UI Design. Or Lack Thereof.

UI Design. Or Lack Thereof.

  

This is a bit of a rant but for a company that's constantly banging the drum of design, you can't help but wonder how the incredibly poor UI design in Service Studio came to be.

Look at this:

Here we have the standard Windows UI, gray buttons with round corners. Also note the style of the dropdown box. It's also the standard Windows UI. Sure, they're the "vintage" Windows XP style, but the default.

This is, by the way, how they look these days. And by "these days" I mean since Windows 8. Granted, Service Studio has been around since long before Windows 8, but apparently no one had the time to update the UI during the last 5 years.

Or did they?

Uh. I guess they did!

So, let's see all that's wrong with this dialog box:

1. Can't be used with the keyboard. There's no way to tab your way to the elements panel.

2. The scroll bars don't have the buttons at the top and at the bottom to allow for fine movement.

3. What's up the the button colours?

4. Why is the Cancel "button" not a button? This isn't a web page, why is a button disguised as a link?

5. Why don't the controls in this dialog box, and the dialog box itself use the standard Windows UI? Even if it's the "vintage" XP style. At least there would be some consistency. 

6. Why are the buttons shouting? If you're going to use web conventions for controls, why not for the text?

Now, luckily you won't use that dialog that much, so the fact that it's a mess isn't that much of a problem.

This one on the other hand, you'll be using a lot:

Ok, so.

This one has ALL of the same problems of the previous one, but look at it: no cancel button! Not even a "button".

I mean, it has a useless "Help" button, a button you'll only ever press by mistake, but no "Cancel" button.

And don't even try using the keyboard to navigate this one.

Why? How did anyone think that a dialog box used to change values not having a cancel was a good idea?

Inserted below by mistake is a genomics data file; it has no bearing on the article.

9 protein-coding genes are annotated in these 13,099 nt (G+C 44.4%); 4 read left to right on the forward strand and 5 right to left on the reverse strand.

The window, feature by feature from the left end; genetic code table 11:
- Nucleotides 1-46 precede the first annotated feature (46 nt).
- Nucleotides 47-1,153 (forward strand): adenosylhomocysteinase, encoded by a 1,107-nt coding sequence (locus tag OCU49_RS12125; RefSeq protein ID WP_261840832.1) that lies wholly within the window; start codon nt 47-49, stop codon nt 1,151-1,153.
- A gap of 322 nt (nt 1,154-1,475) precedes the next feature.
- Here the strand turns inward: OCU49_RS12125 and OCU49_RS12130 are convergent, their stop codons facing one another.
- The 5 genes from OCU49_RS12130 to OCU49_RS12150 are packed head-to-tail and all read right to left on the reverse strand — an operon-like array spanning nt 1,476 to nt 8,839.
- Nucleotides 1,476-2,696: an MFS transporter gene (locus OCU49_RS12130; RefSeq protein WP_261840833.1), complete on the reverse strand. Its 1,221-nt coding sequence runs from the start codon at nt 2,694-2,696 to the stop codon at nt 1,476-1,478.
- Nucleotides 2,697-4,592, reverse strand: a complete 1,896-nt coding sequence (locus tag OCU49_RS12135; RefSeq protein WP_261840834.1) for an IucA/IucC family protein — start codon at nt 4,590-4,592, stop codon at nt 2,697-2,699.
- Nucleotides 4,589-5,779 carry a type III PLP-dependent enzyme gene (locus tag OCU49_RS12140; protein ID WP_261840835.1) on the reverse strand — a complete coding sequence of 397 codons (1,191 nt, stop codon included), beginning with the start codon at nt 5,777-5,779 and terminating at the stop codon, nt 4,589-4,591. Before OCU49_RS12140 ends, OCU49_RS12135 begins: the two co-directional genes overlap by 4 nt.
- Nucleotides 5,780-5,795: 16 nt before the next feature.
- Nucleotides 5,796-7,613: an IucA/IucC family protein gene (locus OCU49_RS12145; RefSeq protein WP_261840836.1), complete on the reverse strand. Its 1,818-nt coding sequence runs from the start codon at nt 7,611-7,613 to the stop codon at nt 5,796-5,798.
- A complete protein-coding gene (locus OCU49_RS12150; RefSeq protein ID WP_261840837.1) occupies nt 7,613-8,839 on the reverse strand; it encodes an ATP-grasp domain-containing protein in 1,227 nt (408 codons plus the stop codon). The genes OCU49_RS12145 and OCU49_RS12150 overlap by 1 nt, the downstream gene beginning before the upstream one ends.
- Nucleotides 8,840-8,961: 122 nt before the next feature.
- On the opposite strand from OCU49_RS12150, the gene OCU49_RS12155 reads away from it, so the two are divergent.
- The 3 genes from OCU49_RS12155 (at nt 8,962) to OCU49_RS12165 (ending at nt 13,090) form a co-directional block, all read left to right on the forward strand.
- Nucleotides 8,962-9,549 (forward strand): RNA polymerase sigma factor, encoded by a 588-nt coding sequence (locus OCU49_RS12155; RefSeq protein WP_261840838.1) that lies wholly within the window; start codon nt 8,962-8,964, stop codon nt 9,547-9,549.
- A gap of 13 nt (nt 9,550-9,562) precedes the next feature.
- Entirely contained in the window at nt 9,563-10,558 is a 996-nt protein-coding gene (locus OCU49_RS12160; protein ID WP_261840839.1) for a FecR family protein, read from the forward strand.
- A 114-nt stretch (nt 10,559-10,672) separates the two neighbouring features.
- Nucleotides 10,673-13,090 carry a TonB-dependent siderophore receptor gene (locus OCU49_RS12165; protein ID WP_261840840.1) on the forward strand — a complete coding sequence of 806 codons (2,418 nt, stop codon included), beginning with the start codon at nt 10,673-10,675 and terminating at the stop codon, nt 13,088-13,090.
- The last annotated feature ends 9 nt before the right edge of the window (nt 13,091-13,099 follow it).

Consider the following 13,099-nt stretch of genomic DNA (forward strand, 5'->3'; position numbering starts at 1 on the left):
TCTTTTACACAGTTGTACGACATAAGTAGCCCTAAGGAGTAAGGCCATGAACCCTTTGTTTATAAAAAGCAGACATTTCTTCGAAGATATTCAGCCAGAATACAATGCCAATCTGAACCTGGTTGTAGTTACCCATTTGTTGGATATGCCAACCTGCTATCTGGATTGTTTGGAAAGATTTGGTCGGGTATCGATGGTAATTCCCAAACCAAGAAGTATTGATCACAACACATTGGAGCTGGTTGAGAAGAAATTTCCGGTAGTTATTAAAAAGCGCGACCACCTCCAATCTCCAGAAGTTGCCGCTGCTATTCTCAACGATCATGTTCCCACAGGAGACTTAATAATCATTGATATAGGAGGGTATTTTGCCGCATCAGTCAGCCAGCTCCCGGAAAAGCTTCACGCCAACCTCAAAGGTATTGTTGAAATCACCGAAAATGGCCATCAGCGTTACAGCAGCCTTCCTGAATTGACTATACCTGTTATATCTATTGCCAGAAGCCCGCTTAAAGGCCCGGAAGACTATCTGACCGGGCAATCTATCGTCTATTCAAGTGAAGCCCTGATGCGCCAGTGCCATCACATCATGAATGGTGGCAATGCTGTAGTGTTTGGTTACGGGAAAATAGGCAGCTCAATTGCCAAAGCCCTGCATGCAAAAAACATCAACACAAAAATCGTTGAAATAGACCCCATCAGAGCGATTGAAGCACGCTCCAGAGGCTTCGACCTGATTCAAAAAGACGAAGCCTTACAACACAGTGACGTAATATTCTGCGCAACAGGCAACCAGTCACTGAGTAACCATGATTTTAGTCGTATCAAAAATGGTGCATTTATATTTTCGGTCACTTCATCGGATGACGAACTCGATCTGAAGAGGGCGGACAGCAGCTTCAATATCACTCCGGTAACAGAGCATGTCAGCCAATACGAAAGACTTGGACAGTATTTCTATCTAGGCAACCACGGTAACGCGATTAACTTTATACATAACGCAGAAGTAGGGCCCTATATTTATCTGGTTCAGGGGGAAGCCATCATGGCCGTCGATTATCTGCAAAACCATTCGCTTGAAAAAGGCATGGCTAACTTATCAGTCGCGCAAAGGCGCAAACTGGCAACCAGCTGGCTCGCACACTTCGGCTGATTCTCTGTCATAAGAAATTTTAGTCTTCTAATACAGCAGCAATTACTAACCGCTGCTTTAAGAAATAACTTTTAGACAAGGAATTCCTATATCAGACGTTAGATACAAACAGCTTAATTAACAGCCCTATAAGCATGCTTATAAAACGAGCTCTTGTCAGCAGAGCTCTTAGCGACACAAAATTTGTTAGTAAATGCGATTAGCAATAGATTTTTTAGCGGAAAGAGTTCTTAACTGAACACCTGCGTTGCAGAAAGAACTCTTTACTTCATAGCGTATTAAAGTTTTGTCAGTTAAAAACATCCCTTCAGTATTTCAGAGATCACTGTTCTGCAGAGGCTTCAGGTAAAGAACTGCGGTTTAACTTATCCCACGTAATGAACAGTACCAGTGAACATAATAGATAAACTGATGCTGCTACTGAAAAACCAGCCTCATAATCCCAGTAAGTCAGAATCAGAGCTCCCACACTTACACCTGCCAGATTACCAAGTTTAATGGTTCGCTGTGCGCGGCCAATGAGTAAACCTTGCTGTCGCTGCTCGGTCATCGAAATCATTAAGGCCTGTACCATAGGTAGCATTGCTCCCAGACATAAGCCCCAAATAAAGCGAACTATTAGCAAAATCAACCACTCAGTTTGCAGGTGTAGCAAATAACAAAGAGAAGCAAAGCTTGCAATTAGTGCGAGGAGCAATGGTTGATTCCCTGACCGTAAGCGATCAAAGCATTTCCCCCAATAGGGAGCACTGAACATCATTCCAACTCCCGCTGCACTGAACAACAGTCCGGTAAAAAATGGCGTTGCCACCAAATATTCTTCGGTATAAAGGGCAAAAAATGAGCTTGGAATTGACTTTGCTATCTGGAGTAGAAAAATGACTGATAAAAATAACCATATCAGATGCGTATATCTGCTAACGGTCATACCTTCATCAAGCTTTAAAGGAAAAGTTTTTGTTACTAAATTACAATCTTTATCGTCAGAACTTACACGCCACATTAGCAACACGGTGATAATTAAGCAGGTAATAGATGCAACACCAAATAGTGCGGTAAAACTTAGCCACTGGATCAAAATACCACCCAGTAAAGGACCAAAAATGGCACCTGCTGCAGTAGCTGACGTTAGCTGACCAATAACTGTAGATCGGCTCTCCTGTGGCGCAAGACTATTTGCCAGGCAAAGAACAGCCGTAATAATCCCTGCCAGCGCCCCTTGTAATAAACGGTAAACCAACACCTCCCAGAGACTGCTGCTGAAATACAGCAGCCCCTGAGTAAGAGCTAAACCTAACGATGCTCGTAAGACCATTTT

And then there's this:

Look ma! No buttons!

Now, you're probably thinking, sure, it would need to be a dialog box too, otherwise the buttons would just look odd and out of place.

Why yes, yes it should! It should totally be a dialog box. Yes, it would be a pretty big one, probably something like the Query Designer in SSMS, but maybe not as cluncky.

This one doesn't even have an OK button, so I guess it "autosaves" the changes? Ok, cool, but what if I just wanted to test something and not actually change anything?

Also, how do I get rid of it after using it? Since, you know, there's not even a OK button...

Oh, and don't even try using the keyboard to navigate this one.

Now, don't get me wrong, I think it's a good idea to modernize the design, and I competely agree that the old Windows XP style definitely looks, well, old, but why reinvent the wheel when Microsoft already did the work of modernizing the UI? Because, look at it, you do use the common Windows dialogs sometimes:

Maybe some consistency so we don't end up with 3 different designs in the same program?

And if you're going to use someone else's design as inspiration, pick someone else other than Google. Pick Apple! Or pick Microsoft, even they do better design than Google.

Anyway, rant over!

Good point.

Outsystems have UI/UX team too, it's time to modernized Service Studio.